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The Rule of Law
AFTER YOU MURDER someone, life is never the same.
Ron Jameson found himself thinking about this all the time; he couldn’t get over the before and after differences.
Before, he’d been a hardworking mid-level attorney, billing his mega-hours, fair to both clients and opponents, responsive to his partners, honest to a fault.
Before, he had been a compassionate yet somewhat stern father to his two children, a righteous man who both taught and modeled the importance of respect—for property, for their mother, for other political, social, and religious viewpoints.
Before, he’d lived a circumspect, modestly successful, controlled existence, neither particularly happy nor sad, vaguely content most of the time, occasionally a bit bored, going through the motions.
Before, he’d been half-alive.
That had left the other half.
After he’d murdered the man who’d slept with his wife, it had taken him a while to get his bearings. Most of that time was spent worrying about what would happen if he were caught, about what he would tell his children and his wife. How he could justify himself and what he’d done to those he loved.
Every day he had lived with the constant fear that the police would catch onto him, that in spite of his best efforts he’d left a clue somewhere, key evidence that would convict him. He worried about going to jail, about spending the rest of his life in prison.
He was the sole support of his family; how would they all survive?
After, above all, he worried about how he could have turned into the man who could have actually done what he’d done.
When the police had found the incriminating evidence—a shell casing from the same make and caliber of the gun he’d used—on the boat of Geoff Cooke, his former best friend and partner in the law firm, it had taken him a while to understand. Mystifyingly, Geoff had apparently then used the same weapon to kill himself, which meant that the case was closed.
The police no longer believed that he’d done it. He was no longer a suspect.
It appeared that his law partner had in fact killed the philandering bastard.
When in reality—he came to understand—it had been his wife expertly shifting the blame from him to Geoff, protecting him and their marriage and their family, shooting his law partner and convincingly making it appear to have been a suicide, then planting the incriminating shell on Geoff’s boat.
Which meant that both of them, husband and wife, were killers.
And after you murder someone, life is never the same.
The Rule of Law
“PLUS ÇA CHANGE, plus c’est la même chose.”
“I hate it when he does that,” Wes Farrell said.
Gina Roake nodded. “He knows that, and that’s about half the reason he does it.”
“Seven-eighths of the reason, to be precise,” Dismas Hardy said, “and precision is my middle name.”
“Dismas Precision Hardy,” Roake said. “It doesn’t exactly sing.”
“He just wants to rub it in that I don’t speak French.”
“That hardly qualifies as French,” Hardy replied, “since anyone with even half an education should have run into that phrase somewhere and figured out what it meant.”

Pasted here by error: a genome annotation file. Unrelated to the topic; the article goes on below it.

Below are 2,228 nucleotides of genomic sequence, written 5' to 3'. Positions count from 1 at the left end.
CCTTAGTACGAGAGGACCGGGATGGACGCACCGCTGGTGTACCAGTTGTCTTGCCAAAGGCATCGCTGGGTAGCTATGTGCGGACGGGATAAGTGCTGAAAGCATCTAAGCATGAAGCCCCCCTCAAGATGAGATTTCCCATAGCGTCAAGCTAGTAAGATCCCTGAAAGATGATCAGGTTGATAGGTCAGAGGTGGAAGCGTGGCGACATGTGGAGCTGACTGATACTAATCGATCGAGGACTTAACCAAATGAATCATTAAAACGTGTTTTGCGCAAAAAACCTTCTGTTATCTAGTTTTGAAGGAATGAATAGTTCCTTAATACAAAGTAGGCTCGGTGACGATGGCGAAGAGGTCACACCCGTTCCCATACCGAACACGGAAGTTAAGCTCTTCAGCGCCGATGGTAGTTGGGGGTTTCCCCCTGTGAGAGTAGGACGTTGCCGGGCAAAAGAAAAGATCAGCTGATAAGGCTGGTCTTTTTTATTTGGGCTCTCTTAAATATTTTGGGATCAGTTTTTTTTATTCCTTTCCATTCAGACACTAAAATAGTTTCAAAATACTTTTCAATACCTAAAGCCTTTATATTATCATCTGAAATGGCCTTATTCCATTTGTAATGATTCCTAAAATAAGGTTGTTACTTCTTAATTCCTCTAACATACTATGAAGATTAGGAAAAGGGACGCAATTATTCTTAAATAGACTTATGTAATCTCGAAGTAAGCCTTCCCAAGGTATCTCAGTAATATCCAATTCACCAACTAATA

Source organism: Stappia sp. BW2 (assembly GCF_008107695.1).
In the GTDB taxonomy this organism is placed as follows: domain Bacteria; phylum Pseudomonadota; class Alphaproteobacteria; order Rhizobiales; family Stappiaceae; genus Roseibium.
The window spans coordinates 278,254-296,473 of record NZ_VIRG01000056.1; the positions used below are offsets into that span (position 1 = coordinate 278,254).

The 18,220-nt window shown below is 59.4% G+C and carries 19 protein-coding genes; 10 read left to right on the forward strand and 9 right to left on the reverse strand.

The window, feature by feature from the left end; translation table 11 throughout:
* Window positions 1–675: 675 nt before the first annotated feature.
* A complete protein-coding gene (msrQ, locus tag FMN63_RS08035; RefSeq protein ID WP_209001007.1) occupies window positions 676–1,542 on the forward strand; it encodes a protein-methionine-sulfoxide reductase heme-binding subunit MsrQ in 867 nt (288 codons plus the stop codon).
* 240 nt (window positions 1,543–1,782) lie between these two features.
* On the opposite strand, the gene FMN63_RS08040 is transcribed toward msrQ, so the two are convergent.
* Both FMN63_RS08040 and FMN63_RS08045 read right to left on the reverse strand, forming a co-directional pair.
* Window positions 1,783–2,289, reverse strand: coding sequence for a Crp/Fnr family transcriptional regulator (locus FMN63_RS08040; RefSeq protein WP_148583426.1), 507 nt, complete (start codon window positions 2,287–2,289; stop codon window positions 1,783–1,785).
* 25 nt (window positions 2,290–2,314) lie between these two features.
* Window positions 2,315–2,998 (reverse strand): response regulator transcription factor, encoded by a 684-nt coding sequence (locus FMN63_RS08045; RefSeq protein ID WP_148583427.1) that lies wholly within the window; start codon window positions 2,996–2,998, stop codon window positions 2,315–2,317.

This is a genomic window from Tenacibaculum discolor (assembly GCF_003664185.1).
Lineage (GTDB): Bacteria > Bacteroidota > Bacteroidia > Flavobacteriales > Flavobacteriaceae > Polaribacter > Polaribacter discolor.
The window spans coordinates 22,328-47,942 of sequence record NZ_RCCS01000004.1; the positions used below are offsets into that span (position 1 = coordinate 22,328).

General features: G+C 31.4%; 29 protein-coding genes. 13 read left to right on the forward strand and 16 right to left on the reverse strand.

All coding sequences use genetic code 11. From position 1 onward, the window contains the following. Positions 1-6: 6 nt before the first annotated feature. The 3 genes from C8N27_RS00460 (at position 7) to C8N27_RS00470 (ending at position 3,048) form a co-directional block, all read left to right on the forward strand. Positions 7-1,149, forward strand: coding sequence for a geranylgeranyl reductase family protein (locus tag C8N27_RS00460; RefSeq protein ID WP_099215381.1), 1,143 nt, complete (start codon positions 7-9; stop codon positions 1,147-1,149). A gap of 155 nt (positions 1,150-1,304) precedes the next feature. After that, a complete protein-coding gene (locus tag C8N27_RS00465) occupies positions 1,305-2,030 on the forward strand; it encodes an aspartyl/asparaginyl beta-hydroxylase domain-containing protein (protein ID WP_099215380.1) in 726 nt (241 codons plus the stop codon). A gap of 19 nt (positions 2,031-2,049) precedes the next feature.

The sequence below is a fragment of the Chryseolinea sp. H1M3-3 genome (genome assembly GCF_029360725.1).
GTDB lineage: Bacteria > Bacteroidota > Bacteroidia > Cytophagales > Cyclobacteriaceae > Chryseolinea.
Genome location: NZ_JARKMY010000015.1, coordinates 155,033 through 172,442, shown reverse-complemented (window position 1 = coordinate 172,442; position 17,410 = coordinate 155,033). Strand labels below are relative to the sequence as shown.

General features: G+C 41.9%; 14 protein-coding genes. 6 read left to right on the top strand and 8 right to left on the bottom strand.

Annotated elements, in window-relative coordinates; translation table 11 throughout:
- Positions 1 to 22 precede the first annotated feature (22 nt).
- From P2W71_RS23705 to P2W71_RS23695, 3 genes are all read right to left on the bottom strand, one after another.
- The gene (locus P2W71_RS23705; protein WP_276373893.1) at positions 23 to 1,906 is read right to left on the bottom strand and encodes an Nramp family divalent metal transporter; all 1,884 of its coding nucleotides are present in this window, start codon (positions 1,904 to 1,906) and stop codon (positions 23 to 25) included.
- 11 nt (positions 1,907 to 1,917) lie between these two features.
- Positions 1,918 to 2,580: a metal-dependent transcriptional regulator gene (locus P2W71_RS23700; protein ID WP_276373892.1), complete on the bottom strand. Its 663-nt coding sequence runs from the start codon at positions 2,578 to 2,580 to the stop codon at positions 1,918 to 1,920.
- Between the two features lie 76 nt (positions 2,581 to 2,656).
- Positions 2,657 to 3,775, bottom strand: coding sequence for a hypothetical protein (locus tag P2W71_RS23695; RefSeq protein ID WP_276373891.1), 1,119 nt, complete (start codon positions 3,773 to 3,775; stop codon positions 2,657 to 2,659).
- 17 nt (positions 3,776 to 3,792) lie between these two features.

“Well, I didn’t.”
“Tant pis pour toi.”
Farrell threw his hands up. “I rest my case.” Then, to Roake: “Maybe this isn’t going to work out after all.”
“It means ‘The more things change, the more they stay the same.’ ”
“Thank you so much,” Farrell said, “whatever the hell that means.”
On this late Tuesday morning in early January—a clear and crisp day outside—the three of them sat around the large mahogany table in the circular conference room of the stately Freeman Building on Sutter Street in downtown San Francisco. Because of its domed glass ceiling that rose to a height of fourteen feet above their heads, the space had earned the nickname of the Solarium. The room also featured a forest of assorted indoor plants at its periphery.
Dismas Hardy, the nominal host and managing partner of the law firm Hardy & Associates, leaned over and filled Farrell’s wineglass with Jordan Cabernet Sauvignon. “That should ease some of your pain. Meanwhile, I’ll try not to lapse into French again, since you’re so sensitive about it. Although, to be honest, I don’t seem to remember sensitivity as your most shining virtue.”
“That was before I was the district attorney. Now I’m sensitive about everything. Do you know how many sensitivity training classes I’ve taken in the last eight years?”
“Twelve?” Gina guessed.
Farrell shook his head. “Seventeen. I counted.”
Hardy snorted. “I don’t think I even realized there were seventeen things to be sensitive about. I mean, after gender and poverty and the homeless, the list shortens up real quick, doesn’t it? Oh, except, of course, women . . .”
“Watch it, buster,” Roake said, but leavened things with a smile.
Farrell swallowed some wine. “Add at least four subsets under each of those, you’re still not really close. You didn’t even mention animal rights, and those subsets, too. Grandparents’ rights. Left-handers’ rights. Fish.”
“Fish?” Hardy asked.